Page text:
One part of the game that is different is the battlefield. Once Mouse leaves the city, he'll run into enemies and fight them using a unique battlefield structure. When an enemy is found, a screen is pulled up with Mouse and his companions in one of four placements. Depending on where you are, either the center or perimeter A, B, or C, you'll notice it greatly affects how you attack and defend against your opponents. For instance, if you find yourself in the center, it becomes harder to run away as you can be attacked from all sides with the whole party suffering damage. It also affects what you use in your attack as certain spells work better on smaller areas and some work better on larger ones. The other interesting issue is that, again, it's in real time. If you start thinking about your next move, often you've already been hit at least once, creating a need to rush through each battle as fast as possible which makes it difficult to enjoy. You can, however, make it automatic, letting the AI take over but this basically makes you a spectator and isn't very thrilling.
How do the controls handle, you might ask? Well, I wish there was something better to report, but generally they were lacking also. The controls consist mainly of giving the player a greater ability to change the camera angle. This is done primarily with the triangle button, as it alone gives three different views: normal, close, and far away. In addition, you can spin the camera left and right by using the L1 and R1 buttons. That to me is a lot of unnecessary camera angles to look at meager graphics -- the angles don't add anything to the game and are mostly useless. The other buttons perform useful functions such as speak, search and run but nothing exciting. You'll also notice that during a battle the controls are different, but the time issue becomes relevant here as it takes time to select which character to control and what attack you want them to perform.
The graphics would have been great if this was a Nintendo 64. They really dropped the ball here and I find it frustrating to have a game created with such a poor graphical representation on a system like the PlayStation 2. Often the characters' noses would disappear when looking at them straight on, while for some reason their collarbones would be clearly defined. This doesn't make any sense, especially when combined with the various other examples, such as their ears looking like they were cut out with scissors, or the water on a beach shore moving in straight lines. What really takes the cake is when the characters themselves are disproportioned. You'll see characters with abnormally short arms, really long legs, or generally not looking quite right.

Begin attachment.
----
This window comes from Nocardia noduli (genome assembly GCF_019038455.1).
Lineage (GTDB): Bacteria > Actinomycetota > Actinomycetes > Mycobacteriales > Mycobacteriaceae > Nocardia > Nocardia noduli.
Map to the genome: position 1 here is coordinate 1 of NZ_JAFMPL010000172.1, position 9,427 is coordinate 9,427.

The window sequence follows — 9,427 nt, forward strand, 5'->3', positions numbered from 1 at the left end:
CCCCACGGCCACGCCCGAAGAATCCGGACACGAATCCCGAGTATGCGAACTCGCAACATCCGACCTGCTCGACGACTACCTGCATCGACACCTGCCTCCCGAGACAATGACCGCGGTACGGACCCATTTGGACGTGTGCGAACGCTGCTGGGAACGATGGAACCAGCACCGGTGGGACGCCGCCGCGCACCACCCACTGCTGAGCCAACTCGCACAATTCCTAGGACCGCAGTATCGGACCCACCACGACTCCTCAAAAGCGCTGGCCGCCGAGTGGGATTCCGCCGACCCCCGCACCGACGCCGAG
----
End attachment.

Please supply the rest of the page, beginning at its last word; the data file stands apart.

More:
The audio, however, was respectable with the exception of a lack of voiceovers for the characters. I've found that a character's voice really helps define his or her personality and to leave it out makes it more difficult to become immersed in the game. The interesting thing is that while the characters are 'talking'? other sounds can be heard, which generates a feeling that something is missing or left out. Those other sounds in the game are adequate -- you can hear footsteps or a guitar hitting the floor. The music tracks are also done fairly well. Overall, it seems half done and becomes a hefty distraction from the gameplay.
Ephemeral Fantasia is far from the bull's eye concerning role-playing games on the PlayStation 2. Its inferior graphics and incomplete audio are a considerable distraction and the numerous gameplay issues cause problems of their own. If you're a role-playing fan and are looking for the next great title on the PlayStation 2, I'd keep looking. Its name really says it all as ephemeral actually means short lived or momentary and believe me, it is.